An abandoned bus depot. ‘Bridge Four’. ‘Route Red’. Basrah. Iraq. A shout goes up… “Incoming”. Rocket fire. Lands 20 metres away. Shrapnel peppering the vehicle. No injuries. Weapons cleaned and ready. Orders group. H-Hour and timings given. Brief the lads. Keep them informed. Keep observation across the river. Reports of enemy. Dark figures moving around between the buildings. My first fire mission called in. Brought down on the Fedayeen in the technical college across the canal in front of us. Buzzing. A relief to get the first mission away. No feelings for those under my artillery fire. They know how it works. They didn’t run so fair play to them. Ready to do more. That chance comes. Many times.
Preparing to drive out. Hot exhaust fumes blowing in my face. Heading up Route Red. Towards the College. Again. Third or fourth time of trying. I forget how many. Strong resistance. Each time getting further up the road. Mines either side in the ditches. Bunker positions. Dark figures flitting across the streets in the distance. Reports of ‘contact’. Tanks firing. Shock waves sucking the air from your lungs. Enemy soldier evaporating in a mist as a tank round passes through him. Kinetic energy unleashed. Machine guns chattering. My turret scanning through my arcs as we more forward. Empty cartridge cases rolling on the metal floor of the turret. Sit-reps passed over the radio to my Commander. Listening to three different frequencies on a sweaty radio headset. Helmet squeezing my head. Sweat running into the eyes. Keep the vehicle moving forward. Gaz the driver is doing really well. Give the lads in the back a brief. Tell them what’s going on. Send another sit-rep.
Three of our turrets all swing round together. Guns pointing at an outbuilding. Responding to a ‘contact’ report on the net. Floor peddles pressed. Machine guns burst into life…and death. Four more down. Clear to move forward. Progress made. A car rolls towards the vehicle in front. How come he doesn’t stop? What’s he playing at? Engaged from the side by another call-sign. Car doors dancing. Axle twisted. Limping forward and comes to a halt. A Guardsman runs forward to take a look. Hoping to administer first aid. Ironic. Part of life. Door pulled hard to open it. Twisted metal sticking. A flash of red. A large lumpy splash of colour bursts over the grey tarmac. Driver evacuated to aid station. He dies. We roll forward.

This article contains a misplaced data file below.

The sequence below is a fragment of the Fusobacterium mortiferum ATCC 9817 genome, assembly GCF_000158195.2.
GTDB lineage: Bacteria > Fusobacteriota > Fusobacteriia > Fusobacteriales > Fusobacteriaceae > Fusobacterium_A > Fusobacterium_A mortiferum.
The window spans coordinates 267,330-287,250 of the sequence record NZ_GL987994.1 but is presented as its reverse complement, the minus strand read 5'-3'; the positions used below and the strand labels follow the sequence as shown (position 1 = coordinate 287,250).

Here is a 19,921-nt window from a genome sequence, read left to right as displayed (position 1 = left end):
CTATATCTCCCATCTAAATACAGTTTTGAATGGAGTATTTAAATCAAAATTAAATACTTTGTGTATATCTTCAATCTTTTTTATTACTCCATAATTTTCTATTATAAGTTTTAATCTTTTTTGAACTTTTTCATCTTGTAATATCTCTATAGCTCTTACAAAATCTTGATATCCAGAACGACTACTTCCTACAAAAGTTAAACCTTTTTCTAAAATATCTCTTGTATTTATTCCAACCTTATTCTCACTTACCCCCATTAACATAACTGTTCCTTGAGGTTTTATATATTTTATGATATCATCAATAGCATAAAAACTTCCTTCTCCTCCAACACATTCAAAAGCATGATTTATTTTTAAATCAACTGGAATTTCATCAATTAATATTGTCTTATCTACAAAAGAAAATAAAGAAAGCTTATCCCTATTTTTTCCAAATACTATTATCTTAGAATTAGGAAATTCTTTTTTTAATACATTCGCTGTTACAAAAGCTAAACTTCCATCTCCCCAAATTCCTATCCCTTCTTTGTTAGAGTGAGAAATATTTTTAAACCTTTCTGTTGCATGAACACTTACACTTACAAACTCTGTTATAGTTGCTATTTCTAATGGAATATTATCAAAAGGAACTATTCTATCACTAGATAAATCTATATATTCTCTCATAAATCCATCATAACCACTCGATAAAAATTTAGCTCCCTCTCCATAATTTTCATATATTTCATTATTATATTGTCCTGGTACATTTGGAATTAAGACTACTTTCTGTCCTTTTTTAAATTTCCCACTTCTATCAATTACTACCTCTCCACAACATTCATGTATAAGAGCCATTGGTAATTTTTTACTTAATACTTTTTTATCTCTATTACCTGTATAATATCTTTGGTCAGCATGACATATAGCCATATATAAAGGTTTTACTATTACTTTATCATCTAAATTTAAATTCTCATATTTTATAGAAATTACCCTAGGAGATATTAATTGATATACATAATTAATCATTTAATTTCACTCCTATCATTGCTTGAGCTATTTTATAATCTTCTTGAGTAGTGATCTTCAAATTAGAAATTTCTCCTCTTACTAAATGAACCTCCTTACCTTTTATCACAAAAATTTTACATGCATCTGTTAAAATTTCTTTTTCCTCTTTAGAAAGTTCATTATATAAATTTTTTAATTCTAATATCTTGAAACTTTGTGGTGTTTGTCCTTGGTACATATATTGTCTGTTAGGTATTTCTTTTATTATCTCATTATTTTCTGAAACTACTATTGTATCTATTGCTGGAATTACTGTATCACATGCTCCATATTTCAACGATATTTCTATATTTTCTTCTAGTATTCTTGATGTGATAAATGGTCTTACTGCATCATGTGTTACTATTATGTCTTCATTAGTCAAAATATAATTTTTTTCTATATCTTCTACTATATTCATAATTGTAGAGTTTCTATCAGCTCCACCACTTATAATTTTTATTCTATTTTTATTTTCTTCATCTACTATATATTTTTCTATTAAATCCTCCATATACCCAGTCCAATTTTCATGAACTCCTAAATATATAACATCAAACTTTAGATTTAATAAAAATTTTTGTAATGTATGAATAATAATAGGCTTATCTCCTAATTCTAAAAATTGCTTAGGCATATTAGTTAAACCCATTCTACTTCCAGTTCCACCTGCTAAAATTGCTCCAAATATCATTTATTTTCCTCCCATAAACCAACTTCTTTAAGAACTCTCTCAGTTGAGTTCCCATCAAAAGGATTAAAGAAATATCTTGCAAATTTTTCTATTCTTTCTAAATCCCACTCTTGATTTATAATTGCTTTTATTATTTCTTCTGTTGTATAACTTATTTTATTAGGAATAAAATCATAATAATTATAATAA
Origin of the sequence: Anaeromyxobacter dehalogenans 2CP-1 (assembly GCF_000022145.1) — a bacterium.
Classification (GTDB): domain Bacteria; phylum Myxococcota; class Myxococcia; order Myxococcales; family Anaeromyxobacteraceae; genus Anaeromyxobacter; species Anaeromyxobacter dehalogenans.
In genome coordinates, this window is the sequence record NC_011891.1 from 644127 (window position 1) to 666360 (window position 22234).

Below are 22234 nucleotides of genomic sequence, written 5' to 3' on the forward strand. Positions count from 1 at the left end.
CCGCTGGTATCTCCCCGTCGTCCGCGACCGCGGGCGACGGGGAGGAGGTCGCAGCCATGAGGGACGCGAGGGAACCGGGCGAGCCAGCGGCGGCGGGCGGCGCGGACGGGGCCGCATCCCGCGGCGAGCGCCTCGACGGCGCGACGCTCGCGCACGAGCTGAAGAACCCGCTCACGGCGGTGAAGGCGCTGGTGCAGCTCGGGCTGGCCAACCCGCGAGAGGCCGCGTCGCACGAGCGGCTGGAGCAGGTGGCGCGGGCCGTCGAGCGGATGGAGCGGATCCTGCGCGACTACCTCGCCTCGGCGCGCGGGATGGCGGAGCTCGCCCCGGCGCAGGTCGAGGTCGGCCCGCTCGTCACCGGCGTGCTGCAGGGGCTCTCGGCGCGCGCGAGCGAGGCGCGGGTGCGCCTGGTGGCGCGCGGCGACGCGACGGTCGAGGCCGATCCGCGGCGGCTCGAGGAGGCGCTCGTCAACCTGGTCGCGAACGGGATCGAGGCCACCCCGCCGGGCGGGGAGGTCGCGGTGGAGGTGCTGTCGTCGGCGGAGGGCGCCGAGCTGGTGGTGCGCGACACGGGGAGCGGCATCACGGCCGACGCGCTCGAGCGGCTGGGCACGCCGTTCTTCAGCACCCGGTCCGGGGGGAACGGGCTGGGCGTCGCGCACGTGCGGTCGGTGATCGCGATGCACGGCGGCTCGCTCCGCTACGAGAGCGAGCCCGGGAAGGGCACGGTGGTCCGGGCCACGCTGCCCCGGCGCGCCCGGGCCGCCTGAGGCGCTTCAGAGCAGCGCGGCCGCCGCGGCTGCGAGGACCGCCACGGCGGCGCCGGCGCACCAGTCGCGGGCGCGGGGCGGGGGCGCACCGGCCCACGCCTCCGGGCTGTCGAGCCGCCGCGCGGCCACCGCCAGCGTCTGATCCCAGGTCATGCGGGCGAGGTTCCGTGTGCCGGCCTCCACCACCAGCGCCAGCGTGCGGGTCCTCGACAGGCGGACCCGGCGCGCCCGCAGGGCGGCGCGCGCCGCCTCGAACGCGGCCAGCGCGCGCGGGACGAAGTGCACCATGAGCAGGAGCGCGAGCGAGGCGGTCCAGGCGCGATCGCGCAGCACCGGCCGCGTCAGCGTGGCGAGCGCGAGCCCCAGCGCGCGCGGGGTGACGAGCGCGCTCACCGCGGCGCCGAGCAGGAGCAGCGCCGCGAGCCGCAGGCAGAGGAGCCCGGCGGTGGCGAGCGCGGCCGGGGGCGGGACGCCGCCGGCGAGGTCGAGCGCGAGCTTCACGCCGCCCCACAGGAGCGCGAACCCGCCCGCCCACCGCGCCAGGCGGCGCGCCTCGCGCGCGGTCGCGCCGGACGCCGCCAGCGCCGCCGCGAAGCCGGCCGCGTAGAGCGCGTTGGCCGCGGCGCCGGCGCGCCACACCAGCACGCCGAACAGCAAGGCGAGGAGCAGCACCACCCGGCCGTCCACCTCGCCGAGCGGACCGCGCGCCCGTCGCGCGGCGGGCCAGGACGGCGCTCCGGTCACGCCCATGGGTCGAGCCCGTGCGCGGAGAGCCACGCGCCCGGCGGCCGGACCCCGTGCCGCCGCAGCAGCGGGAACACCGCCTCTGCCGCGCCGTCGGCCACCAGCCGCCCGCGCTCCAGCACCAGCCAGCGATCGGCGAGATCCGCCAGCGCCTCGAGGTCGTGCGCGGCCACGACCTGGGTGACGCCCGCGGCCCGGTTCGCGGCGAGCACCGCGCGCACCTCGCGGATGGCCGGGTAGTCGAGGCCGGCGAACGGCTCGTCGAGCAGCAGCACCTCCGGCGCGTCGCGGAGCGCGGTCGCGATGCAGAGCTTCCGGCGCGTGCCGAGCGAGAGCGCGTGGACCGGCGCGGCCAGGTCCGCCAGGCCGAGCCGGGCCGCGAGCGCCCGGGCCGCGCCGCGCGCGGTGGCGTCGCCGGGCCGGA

‘Contact’ right! RPG round launched. Seen in my peripheral vision. Hits the side of my warrior armoured vehicle. Doesn’t detonate. Bounces off. Happy days. The crew are ok. Crack on. Tanks firing. Dust and smoke obscuring the road ahead. We move forward and through the gates. Into the college of Literature. Defensive positions….all round defense. Keep ‘eyes on’. Get the brews on in the back. Everyone ok. The crew did well. Amazingly well. Grab some food while you have the chance. Vehicle is ok. Weapons are good to go. Work out a ‘stag’ so the guys can try and catch some sleep. Keep switched on. Be dark soon.
A long burst breaks the silence. Tracer leaps and dances. Rounds strike the wall above my head. Three or four foot? Fucking close. Wankers. Guns ready. The radio chatters. Adrenalin filled voices fill the radio. Confusion. Unknown. Attack on another vehicle. Two men down. Insurgent still active. Snipers deployed to try and locate him. Using our night vision kit to try and find him. Everyone on alert. A dark figure comes crashing towards us through some bushes. Running hard. ‘Hold your fire!……Don’t shoot till you can ID him!’…I shout at the crew. I don’t know what’s happened and don’t want one of our own blokes shot in error. Our guns are following the shape through the darkness as he gets closer. Safety catches off. Adrenalin buzzing. Control. Think. Concentrate. He bursts through the bushes towards us.
A young guardsman. Forced to flee from the vehicle as it was attacked. No kit or weapon. Scared shitless and jabbering. Poor bastard. Shock, adrenalin and fear fucking with his head. Get him in the back of the truck and have a sit down. Calm down mate you’re ok now. Have a fag. Any more casualties mate? What’s the score? Are you injured? What call-sign are you? Sit-rep sent on the radio. That’s all that crew accounted for now and all personnel are now accounted for and in the cover of their vehicles. Anyone seen walking around from now is to be engaged. We didn’t find him. A long night.
Sunday April 6th, 2003. Two Guardsmen died tonight.
……Lying on the ground in the dirt next to the tracks of my Warrior armoured vehicle. Blue grey sky. Covered in dust. Everything smells of shit. Everything smells of smoke. Burning. The sound of engines. Occasional shouts. Can’t remember my last shower. Hungry. The brews are on.
Timings and H-hour given.
We move forward.
My shooting map from Iraq. The diagonal road moving across the map is ‘Route Red’
March 22nd, 2003 at 12:22 – We cross the border into Iraq
The map I used for the break into Basrah
During a quiter spell my Warrior armoured vehicle in ‘over-watch’ of Basrah ready to call in Artillery Fire.